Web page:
|Would this work w/ this foam, as well?|
The scientists who work for Anglo–Dutch multinational consumer goods company Univlever conducted two randomized cross-over studies.
In study one, the 24 volunteers the scientists had recruited for their trials consumed a full portion liquid (325 ml, 190 kcal) or aerated (1,000 ml, 190 kcal) of a commercial Slim.Fast drink at 0 min, or half portions of liquid (162 ml, 95 kcal) or aerated (500 ml, 95 kcal) of the same well-known diet beverage at 0 and 120 min.
Here is a guide that explains how you can create your own food foams. All you need is a compressed Nitrous Oxide dispenser and NO2 chargers. Well, and the ingredients you want to have in your foams, obviously.
Is it the texture that makes the difference? Or is it just about volume? Or even the NO2?
As you can see in (see Figure 2) this was not the case. The absence of significant effects suggest that the satiety effects is not simply attributable to any remarkable effect of the gas (N2O) that is added to the drink to create the foamy texture. That's in line with what the authors write about previous studies, ...
Accordingly, the satiety effects may, as Melnikov et al. suggest, be attributable to the effect of aeration on gastric handling of the ingesta, which is related to an increased separation of nutrients in the stomach. Alternatively, the results could also be simply explained by the effect of the foam itself on gastric volume. If the latter was the case, results of previous studies would suggest that "the consumption of 1,000 or 500 ml foam would be sufficient to reduce eating motivations" (Melnikov. 2014).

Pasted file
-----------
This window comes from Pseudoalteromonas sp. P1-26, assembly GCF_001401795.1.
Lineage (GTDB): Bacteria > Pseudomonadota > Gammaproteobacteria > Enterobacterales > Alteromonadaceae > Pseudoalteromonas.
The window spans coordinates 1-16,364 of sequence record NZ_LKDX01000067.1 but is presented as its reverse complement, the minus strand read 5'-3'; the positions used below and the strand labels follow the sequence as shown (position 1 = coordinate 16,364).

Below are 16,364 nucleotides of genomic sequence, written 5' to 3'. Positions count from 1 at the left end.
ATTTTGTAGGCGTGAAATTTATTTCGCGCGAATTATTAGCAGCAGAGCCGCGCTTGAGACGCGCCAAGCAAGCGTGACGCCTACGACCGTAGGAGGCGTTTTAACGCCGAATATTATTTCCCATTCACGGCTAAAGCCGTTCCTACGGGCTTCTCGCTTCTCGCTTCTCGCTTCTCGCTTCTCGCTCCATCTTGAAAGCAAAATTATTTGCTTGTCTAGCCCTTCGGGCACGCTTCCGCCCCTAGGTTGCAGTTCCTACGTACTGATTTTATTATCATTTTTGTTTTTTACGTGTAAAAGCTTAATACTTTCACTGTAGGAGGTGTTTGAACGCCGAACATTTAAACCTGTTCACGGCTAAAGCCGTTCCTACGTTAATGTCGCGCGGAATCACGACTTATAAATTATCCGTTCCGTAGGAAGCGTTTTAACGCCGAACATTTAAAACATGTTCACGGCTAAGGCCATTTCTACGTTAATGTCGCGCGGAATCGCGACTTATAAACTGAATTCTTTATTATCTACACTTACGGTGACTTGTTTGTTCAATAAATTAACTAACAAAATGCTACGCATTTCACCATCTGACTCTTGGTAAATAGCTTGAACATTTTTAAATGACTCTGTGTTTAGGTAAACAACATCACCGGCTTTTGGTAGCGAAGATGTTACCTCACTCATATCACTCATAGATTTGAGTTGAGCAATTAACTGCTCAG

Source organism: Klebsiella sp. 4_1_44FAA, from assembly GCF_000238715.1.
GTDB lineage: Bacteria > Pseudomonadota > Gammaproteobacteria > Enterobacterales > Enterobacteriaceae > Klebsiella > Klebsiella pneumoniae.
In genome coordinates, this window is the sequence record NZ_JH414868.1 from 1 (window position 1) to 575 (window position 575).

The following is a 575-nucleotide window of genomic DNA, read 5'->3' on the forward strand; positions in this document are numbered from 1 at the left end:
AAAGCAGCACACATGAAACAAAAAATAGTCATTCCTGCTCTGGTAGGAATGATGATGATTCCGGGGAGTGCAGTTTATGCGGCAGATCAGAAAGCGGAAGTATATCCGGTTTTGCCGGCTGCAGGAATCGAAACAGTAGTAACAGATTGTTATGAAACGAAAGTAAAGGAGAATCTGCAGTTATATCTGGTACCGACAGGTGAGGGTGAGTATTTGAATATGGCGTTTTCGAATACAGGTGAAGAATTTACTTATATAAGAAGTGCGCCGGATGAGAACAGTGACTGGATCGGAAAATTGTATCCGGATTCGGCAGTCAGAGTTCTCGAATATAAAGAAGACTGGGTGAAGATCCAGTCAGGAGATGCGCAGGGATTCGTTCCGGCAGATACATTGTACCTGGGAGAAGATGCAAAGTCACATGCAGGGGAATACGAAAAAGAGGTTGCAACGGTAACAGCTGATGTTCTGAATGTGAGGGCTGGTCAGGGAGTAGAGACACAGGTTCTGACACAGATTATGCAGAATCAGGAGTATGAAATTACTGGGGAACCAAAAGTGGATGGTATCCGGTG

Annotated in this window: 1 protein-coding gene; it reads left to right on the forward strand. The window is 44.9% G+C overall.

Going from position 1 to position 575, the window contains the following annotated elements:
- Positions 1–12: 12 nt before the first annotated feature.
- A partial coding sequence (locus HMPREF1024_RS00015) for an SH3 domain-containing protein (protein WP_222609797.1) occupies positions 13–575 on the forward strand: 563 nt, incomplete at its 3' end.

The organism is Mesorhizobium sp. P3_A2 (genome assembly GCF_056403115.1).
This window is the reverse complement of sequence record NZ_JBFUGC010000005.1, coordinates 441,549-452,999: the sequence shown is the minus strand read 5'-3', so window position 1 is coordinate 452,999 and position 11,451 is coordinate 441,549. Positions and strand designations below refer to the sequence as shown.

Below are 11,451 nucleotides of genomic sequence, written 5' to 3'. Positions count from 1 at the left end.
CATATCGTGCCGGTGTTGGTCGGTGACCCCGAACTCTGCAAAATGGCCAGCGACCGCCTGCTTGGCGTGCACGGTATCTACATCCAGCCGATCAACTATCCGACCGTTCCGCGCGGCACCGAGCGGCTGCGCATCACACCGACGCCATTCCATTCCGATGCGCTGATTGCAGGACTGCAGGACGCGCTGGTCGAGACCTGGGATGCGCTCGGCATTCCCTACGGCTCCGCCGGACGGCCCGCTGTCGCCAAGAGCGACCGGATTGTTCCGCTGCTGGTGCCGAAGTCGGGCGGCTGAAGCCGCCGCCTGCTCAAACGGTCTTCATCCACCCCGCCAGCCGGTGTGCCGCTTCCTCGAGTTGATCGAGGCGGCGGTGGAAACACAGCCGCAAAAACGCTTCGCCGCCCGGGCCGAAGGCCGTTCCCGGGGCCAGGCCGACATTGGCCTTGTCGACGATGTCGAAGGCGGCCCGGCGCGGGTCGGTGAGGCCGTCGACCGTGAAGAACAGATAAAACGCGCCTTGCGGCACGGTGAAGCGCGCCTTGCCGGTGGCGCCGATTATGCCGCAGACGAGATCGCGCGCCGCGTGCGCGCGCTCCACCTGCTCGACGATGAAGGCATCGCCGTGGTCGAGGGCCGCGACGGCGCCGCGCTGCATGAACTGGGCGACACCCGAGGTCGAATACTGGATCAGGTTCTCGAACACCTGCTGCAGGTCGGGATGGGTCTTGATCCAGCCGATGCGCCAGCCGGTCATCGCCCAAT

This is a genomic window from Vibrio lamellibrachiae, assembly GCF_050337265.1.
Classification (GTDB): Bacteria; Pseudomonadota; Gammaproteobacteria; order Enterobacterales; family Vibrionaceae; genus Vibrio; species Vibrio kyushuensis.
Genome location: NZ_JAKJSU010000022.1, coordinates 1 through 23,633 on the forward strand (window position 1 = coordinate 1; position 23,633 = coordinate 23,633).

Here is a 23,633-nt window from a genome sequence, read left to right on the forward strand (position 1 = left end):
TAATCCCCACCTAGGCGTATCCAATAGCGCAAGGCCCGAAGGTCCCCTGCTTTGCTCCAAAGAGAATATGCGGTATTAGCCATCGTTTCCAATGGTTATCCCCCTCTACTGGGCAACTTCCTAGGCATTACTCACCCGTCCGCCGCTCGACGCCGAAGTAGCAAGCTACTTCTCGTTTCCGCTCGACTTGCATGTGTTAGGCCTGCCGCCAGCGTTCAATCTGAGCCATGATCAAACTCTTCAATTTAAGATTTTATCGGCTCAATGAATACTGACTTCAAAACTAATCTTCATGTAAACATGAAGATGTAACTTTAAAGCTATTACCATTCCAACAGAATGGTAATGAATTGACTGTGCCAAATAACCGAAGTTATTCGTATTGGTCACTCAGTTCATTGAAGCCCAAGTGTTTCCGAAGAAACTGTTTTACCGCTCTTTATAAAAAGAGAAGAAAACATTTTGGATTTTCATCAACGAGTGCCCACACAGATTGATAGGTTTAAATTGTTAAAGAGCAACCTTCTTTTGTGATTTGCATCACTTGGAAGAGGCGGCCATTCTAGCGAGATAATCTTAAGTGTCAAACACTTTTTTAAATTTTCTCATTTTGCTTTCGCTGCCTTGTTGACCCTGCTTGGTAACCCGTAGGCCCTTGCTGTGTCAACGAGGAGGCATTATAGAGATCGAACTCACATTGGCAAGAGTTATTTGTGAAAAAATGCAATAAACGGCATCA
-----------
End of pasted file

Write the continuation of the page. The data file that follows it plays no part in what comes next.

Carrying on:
"[...which] have shown that entrapped air can effect an acute enhancement of satiety following single preloads of milkshakes (Rolls. 2000) or ready-to-eat cereals (Irvine. 2007), but effects are small and the duration of the satiety effects was not shown.
Figure 2: Hunger ratings in study 2 - no effect of NO2 alone vs. CO2 (Melnikov. 2014)
A small effect of carbonation on satiety has also been demonstrated over short periods and mainly seen with much higher gas volumes than used here (Moorhead. 2008)." (Melnikov. 2014)
- Irvine, Paul, Barbara Livingstone, and Robert Welch. "Bulk density of ready-to-eat cereals affects satiety and subsequent intakes in young women." International Journal Of Obesity. Vol. 31. Macmillan Building, 4 Crinan St, London N1 9xw, England: Nature Publishing Group, 2007.
- Martin, Corby K., et al. "Slower eating rate reduces the food intake of men, but not women: implications for behavioral weight control." Behaviour research and therapy 45.10 (2007): 2349-2359.
- Melnikov, Sergey M., et al. "Sustained hunger suppression from stable liquid food foams." Obesity (2014).
- Moorhead SA, Livingstone M, Dunne A, Welch RW. "The level of carbonation of a
sugar-sweetened beverage preload affects satiety and short-term energy and food
intakes." Br J Nutr 99 (2008):1362-1369.
- Rolls, Barbara J., Elizabeth A. Bell, and Bethany A. Waugh. "Increasing the volume of a food by incorporating air affects satiety in men." The American journal of clinical nutrition 72.2 (2000): 361-368.